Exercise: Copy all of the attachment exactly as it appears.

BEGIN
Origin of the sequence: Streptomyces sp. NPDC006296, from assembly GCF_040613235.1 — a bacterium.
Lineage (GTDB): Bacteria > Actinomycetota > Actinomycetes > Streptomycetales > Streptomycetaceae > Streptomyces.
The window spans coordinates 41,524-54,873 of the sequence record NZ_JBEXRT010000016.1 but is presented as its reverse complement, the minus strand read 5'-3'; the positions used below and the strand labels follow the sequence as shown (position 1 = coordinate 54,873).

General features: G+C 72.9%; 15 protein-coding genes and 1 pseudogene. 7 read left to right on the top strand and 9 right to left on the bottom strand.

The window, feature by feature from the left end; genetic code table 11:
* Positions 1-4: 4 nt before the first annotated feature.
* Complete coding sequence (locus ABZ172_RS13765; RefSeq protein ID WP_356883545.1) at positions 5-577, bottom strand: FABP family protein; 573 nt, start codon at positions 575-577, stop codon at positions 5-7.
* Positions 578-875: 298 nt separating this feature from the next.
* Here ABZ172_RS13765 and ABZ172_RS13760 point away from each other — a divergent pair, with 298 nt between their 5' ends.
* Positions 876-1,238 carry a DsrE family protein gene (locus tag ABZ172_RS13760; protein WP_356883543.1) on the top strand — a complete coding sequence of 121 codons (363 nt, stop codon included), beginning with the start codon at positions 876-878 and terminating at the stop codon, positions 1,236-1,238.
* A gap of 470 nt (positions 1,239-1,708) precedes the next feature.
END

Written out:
Origin of the sequence: Streptomyces sp. NPDC006296, from assembly GCF_040613235.1 — a bacterium.
Lineage (GTDB): Bacteria > Actinomycetota > Actinomycetes > Streptomycetales > Streptomycetaceae > Streptomyces.
The window spans coordinates 41,524-54,873 of the sequence record NZ_JBEXRT010000016.1 but is presented as its reverse complement, the minus strand read 5'-3'; the positions used below and the strand labels follow the sequence as shown (position 1 = coordinate 54,873).

General features: G+C 72.9%; 15 protein-coding genes and 1 pseudogene. 7 read left to right on the top strand and 9 right to left on the bottom strand.

The window, feature by feature from the left end; genetic code table 11:
* Positions 1-4: 4 nt before the first annotated feature.
* Complete coding sequence (locus ABZ172_RS13765; RefSeq protein ID WP_356883545.1) at positions 5-577, bottom strand: FABP family protein; 573 nt, start codon at positions 575-577, stop codon at positions 5-7.
* Positions 578-875: 298 nt separating this feature from the next.
* Here ABZ172_RS13765 and ABZ172_RS13760 point away from each other — a divergent pair, with 298 nt between their 5' ends.
* Positions 876-1,238 carry a DsrE family protein gene (locus tag ABZ172_RS13760; protein WP_356883543.1) on the top strand — a complete coding sequence of 121 codons (363 nt, stop codon included), beginning with the start codon at positions 876-878 and terminating at the stop codon, positions 1,236-1,238.
* A gap of 470 nt (positions 1,239-1,708) precedes the next feature.